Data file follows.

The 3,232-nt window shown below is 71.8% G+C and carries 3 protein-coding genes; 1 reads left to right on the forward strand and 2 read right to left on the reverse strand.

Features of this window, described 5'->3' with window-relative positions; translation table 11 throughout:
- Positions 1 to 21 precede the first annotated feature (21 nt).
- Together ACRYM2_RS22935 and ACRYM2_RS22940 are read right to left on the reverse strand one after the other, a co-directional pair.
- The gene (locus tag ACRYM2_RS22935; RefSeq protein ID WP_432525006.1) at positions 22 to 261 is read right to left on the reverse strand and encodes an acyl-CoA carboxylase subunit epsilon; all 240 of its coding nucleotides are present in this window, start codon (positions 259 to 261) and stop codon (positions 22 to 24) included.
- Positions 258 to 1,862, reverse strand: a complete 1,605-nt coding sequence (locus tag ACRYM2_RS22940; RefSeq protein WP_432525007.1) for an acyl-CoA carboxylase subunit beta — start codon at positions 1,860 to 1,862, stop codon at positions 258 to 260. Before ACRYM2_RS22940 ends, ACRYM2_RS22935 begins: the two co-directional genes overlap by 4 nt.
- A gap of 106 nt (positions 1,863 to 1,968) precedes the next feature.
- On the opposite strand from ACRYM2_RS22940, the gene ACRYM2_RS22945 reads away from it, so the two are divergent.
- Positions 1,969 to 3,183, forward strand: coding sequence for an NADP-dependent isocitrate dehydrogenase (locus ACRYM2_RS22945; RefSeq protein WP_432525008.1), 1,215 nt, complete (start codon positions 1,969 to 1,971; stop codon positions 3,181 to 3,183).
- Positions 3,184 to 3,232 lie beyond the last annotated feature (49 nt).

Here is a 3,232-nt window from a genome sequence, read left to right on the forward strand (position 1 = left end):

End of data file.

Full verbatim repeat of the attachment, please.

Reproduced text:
The 3,232-nt window shown below is 71.8% G+C and carries 3 protein-coding genes; 1 reads left to right on the forward strand and 2 read right to left on the reverse strand.

Features of this window, described 5'->3' with window-relative positions; translation table 11 throughout:
- Positions 1 to 21 precede the first annotated feature (21 nt).
- Together ACRYM2_RS22935 and ACRYM2_RS22940 are read right to left on the reverse strand one after the other, a co-directional pair.
- The gene (locus tag ACRYM2_RS22935; RefSeq protein ID WP_432525006.1) at positions 22 to 261 is read right to left on the reverse strand and encodes an acyl-CoA carboxylase subunit epsilon; all 240 of its coding nucleotides are present in this window, start codon (positions 259 to 261) and stop codon (positions 22 to 24) included.
- Positions 258 to 1,862, reverse strand: a complete 1,605-nt coding sequence (locus tag ACRYM2_RS22940; RefSeq protein WP_432525007.1) for an acyl-CoA carboxylase subunit beta — start codon at positions 1,860 to 1,862, stop codon at positions 258 to 260. Before ACRYM2_RS22940 ends, ACRYM2_RS22935 begins: the two co-directional genes overlap by 4 nt.
- A gap of 106 nt (positions 1,863 to 1,968) precedes the next feature.
- On the opposite strand from ACRYM2_RS22940, the gene ACRYM2_RS22945 reads away from it, so the two are divergent.
- Positions 1,969 to 3,183, forward strand: coding sequence for an NADP-dependent isocitrate dehydrogenase (locus ACRYM2_RS22945; RefSeq protein WP_432525008.1), 1,215 nt, complete (start codon positions 1,969 to 1,971; stop codon positions 3,181 to 3,183).
- Positions 3,184 to 3,232 lie beyond the last annotated feature (49 nt).

Here is a 3,232-nt window from a genome sequence, read left to right on the forward strand (position 1 = left end):